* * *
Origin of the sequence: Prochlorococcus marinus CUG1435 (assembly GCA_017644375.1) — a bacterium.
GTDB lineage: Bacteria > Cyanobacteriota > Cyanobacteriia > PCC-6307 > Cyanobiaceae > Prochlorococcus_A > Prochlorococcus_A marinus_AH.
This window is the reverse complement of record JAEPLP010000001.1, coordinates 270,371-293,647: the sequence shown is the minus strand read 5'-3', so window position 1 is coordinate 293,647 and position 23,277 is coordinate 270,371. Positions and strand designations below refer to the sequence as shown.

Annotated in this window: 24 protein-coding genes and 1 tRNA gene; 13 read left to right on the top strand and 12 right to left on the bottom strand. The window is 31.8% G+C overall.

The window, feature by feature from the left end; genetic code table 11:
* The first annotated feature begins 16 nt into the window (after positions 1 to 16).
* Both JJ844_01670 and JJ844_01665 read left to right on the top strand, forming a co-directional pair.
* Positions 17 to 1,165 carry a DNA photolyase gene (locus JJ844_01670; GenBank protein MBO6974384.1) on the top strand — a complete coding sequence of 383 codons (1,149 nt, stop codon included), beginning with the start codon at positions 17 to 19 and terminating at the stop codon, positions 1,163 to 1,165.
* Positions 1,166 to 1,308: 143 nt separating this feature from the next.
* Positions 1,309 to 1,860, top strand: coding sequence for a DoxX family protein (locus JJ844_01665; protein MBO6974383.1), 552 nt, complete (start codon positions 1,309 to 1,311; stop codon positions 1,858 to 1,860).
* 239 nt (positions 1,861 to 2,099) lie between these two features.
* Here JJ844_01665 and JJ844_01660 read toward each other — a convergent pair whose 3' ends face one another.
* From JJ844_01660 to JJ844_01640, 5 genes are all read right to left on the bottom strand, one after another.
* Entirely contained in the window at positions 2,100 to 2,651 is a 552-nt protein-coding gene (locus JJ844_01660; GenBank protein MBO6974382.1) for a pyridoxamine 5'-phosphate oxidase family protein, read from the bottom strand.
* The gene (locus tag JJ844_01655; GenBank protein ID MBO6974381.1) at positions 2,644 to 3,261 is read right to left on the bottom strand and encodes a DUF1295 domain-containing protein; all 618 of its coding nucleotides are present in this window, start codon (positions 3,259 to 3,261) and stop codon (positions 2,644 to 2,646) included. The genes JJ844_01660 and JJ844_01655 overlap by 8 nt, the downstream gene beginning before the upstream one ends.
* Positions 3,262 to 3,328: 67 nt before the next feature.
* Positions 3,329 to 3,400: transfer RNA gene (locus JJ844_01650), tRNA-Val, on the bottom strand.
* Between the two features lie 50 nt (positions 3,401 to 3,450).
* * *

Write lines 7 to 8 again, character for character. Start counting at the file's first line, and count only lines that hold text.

* Both JJ844_01670 and JJ844_01665 read left to right on the top strand, forming a co-directional pair.
* Positions 17 to 1,165 carry a DNA photolyase gene (locus JJ844_01670; GenBank protein MBO6974384.1) on the top strand — a complete coding sequence of 383 codons (1,149 nt, stop codon included), beginning with the start codon at positions 17 to 19 and terminating at the stop codon, positions 1,163 to 1,165.